In an interview I conducted with homeschool students, the kids mentioned having time to do what they are interested in and having time with their family, as the best part of homeschooling.
In school and often after school, a student’s time is filled with curriculum and homework. A child rarely has the opportunity to explore an interest in any kind of depth. The bells and buzzers that ring and interrupt them make sure of that.
I know when my oldest son went to school, he was continually frustrated by the lack of time. He’d start working on a subject and just as he was really getting into it – the teacher would tell the class to put it away and do something else.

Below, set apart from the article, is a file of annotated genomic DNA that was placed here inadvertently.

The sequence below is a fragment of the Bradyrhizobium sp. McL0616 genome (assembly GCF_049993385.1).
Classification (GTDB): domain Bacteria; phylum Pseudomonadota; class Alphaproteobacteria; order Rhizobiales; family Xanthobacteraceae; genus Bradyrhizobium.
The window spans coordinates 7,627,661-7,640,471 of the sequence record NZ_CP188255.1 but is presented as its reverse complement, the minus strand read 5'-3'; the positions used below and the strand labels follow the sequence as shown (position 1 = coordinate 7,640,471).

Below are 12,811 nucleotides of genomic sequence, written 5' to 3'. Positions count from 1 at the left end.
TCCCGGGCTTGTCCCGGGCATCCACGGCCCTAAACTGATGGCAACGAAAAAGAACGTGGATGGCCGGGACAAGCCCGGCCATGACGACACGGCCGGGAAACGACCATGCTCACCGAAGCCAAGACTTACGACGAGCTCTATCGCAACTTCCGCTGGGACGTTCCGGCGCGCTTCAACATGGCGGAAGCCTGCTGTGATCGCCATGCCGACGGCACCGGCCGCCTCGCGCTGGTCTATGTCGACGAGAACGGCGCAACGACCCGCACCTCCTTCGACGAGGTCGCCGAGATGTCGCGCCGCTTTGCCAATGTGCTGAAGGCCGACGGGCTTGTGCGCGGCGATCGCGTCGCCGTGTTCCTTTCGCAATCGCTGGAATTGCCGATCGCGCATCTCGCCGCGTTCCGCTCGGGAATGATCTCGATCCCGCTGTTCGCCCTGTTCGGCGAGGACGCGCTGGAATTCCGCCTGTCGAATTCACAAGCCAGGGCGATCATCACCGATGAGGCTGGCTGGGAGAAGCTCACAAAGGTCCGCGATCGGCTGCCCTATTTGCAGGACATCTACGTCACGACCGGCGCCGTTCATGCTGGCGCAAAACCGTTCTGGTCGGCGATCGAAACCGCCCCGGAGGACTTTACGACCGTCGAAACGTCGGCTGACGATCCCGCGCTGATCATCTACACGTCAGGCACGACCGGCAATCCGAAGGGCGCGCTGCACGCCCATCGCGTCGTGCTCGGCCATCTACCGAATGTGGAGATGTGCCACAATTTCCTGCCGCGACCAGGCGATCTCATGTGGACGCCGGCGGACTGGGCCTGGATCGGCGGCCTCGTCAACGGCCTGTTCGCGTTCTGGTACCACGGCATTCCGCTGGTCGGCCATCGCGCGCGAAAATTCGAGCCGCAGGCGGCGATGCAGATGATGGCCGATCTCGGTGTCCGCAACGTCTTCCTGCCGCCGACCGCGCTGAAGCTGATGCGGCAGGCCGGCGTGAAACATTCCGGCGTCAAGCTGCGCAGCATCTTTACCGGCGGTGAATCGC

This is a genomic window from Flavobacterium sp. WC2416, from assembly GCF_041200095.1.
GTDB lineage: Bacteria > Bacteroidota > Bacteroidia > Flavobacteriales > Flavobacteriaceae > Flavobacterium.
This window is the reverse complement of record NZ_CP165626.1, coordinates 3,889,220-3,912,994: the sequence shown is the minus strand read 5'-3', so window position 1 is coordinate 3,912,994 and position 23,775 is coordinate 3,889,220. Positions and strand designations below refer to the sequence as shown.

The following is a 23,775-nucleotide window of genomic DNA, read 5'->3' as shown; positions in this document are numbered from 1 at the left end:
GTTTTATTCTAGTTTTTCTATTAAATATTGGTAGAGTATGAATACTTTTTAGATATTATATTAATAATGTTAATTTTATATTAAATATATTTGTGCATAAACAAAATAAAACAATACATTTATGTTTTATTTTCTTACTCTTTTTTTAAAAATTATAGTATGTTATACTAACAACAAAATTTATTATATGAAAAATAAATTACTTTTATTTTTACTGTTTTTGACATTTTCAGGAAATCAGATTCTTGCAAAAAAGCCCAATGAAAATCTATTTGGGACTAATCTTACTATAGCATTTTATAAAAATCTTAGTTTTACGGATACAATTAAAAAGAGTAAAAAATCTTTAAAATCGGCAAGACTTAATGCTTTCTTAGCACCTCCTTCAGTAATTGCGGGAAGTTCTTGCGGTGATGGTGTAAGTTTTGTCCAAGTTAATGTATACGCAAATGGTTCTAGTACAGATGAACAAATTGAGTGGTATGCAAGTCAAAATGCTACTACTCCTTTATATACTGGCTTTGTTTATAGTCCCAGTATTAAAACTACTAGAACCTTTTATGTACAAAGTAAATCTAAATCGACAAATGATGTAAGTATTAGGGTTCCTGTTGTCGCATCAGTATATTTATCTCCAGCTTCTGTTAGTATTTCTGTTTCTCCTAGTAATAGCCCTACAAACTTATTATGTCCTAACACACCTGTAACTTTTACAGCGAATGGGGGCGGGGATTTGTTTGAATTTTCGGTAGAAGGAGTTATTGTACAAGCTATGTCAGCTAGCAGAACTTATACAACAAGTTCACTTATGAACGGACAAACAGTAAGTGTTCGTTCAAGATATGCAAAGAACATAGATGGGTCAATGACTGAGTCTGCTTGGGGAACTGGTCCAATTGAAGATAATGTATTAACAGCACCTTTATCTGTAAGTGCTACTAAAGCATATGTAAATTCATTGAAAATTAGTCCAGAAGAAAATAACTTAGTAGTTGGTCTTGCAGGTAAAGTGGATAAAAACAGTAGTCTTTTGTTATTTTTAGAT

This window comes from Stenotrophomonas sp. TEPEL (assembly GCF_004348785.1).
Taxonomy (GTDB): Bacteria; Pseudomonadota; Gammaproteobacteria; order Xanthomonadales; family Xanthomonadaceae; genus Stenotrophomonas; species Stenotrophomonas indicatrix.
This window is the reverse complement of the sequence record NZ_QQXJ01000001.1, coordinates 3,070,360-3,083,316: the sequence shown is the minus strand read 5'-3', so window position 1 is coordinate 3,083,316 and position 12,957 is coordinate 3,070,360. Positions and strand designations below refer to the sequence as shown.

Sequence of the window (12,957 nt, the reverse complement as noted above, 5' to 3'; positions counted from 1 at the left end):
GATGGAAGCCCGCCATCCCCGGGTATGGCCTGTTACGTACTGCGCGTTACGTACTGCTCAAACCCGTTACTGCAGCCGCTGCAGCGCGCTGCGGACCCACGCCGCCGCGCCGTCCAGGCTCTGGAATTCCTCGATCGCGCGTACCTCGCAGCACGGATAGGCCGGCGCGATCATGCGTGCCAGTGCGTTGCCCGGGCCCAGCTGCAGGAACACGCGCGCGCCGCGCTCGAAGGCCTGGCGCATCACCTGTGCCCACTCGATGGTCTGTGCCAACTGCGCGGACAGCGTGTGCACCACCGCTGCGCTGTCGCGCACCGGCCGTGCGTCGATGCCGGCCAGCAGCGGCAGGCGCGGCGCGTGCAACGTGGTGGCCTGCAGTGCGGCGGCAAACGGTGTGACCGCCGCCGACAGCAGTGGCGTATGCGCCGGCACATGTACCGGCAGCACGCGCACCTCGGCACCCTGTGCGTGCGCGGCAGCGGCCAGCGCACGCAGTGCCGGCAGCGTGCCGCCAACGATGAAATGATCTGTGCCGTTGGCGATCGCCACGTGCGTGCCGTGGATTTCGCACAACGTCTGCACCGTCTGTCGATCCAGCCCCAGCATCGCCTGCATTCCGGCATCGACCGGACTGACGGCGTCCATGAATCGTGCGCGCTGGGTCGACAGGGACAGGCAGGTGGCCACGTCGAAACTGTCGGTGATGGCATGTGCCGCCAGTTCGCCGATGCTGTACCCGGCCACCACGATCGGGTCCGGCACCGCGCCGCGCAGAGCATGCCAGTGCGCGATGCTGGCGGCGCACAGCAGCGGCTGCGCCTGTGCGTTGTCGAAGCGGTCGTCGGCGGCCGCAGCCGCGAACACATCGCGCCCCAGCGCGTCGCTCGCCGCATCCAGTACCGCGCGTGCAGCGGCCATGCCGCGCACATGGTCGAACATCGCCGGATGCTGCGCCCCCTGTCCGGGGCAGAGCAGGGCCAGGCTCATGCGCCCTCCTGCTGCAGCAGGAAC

Because kids don’t have any control over their own time in a school setting, those who are continually frustrated by timed tasks will often shut down completely. The joy of learning subsides or disappears.
It’s striking that so many homeschooled children identified having time with their families as a huge plus of homeschooling. This revelation supports my belief that the most cherished gift that passes between child and parent is time and attention freely given to one another.
When my youngest son was about 6, I was cuddling him in my lap and I told him I had to speak to a group of homeschool parents. I asked him what was the one thing he thought I should tell them was the best part of homeschooling. He said, “It’s having plenty of time for hugs and kisses.”
Time is such a simple thing to give to your child – and it takes them such a long way. The best part of homeschooling is that it gives parents and children the opportunity to be together in meaningful measures of time.